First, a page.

Euthanasia Essay

1386 Words 6 Pages
Euthanasia, the act of relieving the prolonged pain and suffering of terminally ill patients by inducing death, has been the subject of controversy for sometime. Dying with dignity, the kind of end we hope for ourselves as well as others, has in some ways become more difficult. With the advancements in medicine having leaped forward within the last 20 years, prolonging life by means of technology has become common place in the medical community. These life-sustaining advances in treatments have brought up moral issues of whether it is the right of an individual to suppress his or her own life-sustaining treatment if they so desire. Our society has become a youth-worshipping society. It is almost as if we have taken on old-age and …show more content…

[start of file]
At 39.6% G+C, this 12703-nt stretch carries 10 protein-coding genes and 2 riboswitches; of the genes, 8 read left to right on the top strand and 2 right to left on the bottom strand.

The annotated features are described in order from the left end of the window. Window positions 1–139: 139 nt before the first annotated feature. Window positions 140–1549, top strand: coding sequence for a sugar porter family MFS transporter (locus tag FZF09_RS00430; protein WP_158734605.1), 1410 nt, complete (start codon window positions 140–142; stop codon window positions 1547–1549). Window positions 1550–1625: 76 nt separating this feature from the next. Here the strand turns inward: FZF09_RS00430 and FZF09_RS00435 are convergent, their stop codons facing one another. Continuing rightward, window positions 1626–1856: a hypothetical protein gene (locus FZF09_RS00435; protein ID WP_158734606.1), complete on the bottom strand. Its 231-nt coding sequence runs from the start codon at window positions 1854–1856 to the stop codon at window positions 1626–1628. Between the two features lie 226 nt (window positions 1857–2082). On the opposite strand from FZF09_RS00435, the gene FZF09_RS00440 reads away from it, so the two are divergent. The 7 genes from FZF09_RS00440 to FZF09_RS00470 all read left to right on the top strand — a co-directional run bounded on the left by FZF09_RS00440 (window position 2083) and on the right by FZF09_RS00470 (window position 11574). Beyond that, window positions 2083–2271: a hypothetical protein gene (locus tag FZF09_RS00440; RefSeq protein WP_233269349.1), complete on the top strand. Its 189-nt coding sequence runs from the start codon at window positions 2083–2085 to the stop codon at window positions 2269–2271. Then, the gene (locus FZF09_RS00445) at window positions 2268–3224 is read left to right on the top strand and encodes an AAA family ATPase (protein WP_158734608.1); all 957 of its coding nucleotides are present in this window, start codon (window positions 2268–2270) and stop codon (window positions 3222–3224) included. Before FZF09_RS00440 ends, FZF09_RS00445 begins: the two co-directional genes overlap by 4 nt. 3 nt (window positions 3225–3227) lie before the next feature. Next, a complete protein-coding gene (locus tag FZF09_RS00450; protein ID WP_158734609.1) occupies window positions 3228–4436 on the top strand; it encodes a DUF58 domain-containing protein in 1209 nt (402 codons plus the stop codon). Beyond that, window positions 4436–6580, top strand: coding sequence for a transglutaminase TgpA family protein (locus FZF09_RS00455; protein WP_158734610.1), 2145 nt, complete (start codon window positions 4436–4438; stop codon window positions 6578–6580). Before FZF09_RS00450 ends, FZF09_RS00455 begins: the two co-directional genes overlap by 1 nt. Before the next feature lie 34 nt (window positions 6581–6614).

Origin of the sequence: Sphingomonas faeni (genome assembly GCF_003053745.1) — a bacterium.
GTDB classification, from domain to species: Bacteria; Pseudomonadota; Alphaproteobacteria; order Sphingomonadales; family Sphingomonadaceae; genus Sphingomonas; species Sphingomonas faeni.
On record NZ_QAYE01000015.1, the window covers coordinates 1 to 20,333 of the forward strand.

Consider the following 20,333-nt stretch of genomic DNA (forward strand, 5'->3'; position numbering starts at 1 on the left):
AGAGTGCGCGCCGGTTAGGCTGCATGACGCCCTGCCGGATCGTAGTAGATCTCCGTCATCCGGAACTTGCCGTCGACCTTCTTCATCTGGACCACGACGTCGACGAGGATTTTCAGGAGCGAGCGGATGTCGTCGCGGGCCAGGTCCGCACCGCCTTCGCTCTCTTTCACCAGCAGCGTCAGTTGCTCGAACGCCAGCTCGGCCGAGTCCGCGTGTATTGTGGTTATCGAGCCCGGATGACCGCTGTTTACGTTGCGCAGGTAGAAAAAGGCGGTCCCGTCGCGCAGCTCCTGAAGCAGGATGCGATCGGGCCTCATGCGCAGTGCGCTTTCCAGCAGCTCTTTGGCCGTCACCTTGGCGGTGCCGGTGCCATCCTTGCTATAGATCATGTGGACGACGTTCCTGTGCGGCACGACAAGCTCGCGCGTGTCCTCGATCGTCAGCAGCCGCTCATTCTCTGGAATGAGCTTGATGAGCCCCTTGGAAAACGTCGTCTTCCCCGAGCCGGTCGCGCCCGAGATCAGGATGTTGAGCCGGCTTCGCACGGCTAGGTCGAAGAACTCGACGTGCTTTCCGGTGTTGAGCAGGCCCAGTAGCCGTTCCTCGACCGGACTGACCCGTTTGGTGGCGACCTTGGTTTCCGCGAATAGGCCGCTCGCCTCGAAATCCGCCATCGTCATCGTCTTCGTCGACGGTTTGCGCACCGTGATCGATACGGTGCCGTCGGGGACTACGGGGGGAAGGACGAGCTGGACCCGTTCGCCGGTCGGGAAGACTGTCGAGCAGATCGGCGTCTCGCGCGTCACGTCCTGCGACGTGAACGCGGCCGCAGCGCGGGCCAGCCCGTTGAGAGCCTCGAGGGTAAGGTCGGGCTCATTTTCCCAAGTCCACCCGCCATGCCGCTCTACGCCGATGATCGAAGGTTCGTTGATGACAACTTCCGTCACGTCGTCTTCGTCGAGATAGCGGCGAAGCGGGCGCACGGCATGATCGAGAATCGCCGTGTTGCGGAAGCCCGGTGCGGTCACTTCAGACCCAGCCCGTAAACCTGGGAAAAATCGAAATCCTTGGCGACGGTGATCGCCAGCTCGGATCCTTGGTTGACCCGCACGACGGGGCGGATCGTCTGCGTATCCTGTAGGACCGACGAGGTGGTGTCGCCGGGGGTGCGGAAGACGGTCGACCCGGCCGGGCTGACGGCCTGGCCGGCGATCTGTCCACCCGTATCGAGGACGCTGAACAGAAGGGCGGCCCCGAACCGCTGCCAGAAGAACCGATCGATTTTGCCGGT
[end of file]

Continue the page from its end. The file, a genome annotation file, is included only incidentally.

Passive euthanasia is seen as non-treatment of an illness, whereas the untreated disease or ailment is left alone so as to run rampid in the person and kill them. Also, withholding a respirator is also considered passive. Active is seen as intentionally performing an action such as administering a lethal dose of medication. Physicians who go about such actions usually inject a lethal dose of a drug called Curare.(Ogg 50) Bastian 3 Another form of active euthanasia would be removing a patient from a respirator with the intent that the patient will die. One such case would be that of Karen Ann Quinlan. The case of 21 year old Karen Ann Quinlan touched off a national debate about the care of the terminally ill. After Karen had been in a coma and attached to a respirator for more than six months, her parents sued for the right to have the artificial life support discontinued. The New Jersey Supreme Court authorized removal of the life support. Ironically, death never occurred. Karen miraculously continued to live, and was able to breathe without the support of the respirator.(Colen 7) Because of the irony that may occur with certain cases, such as that of Karen Ann Quinlan, questions arise as to what constitutes a person as dead. Brain death has been accepted as the medical basis for declaring a person dead. But as of now brain status does not yet specify criteria for establishing total brain death.(Colen 45) Physicians and nurses may demonstrate a sense of

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